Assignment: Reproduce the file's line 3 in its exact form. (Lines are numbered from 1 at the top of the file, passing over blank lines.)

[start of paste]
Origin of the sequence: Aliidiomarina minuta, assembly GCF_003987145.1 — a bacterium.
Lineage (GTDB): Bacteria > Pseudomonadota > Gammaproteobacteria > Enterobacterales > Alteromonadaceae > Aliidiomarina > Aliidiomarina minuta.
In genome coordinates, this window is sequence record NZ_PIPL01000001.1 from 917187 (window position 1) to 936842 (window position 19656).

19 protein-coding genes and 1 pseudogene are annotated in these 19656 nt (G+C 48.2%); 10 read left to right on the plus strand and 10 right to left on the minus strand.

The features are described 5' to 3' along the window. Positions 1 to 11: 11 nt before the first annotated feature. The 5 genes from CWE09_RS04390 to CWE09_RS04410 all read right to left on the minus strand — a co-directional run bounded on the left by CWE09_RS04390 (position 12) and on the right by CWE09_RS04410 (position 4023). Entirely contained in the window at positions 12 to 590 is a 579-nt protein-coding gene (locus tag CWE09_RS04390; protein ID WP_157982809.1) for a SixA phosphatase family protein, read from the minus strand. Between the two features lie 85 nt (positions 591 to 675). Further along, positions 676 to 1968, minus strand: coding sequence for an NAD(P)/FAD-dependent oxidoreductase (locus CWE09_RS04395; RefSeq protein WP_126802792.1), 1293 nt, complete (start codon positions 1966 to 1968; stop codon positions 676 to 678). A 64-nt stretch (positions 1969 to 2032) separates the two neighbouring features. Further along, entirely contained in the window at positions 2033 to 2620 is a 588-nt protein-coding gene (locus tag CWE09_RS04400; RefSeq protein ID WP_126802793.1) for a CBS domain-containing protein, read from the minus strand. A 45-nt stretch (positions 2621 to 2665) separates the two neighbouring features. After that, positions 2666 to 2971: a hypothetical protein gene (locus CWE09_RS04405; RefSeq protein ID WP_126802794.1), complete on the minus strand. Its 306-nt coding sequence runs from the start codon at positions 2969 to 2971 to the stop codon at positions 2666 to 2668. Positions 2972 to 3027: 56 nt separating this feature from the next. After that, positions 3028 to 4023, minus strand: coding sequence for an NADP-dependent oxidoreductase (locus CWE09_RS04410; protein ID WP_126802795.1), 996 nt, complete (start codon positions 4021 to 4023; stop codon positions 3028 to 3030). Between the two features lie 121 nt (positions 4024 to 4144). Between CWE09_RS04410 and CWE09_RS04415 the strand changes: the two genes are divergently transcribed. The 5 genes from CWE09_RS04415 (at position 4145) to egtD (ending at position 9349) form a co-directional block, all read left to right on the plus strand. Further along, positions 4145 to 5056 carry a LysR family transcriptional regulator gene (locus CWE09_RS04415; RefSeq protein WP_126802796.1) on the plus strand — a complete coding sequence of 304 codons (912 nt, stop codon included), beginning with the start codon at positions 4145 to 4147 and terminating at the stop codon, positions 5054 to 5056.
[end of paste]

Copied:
In genome coordinates, this window is sequence record NZ_PIPL01000001.1 from 917187 (window position 1) to 936842 (window position 19656).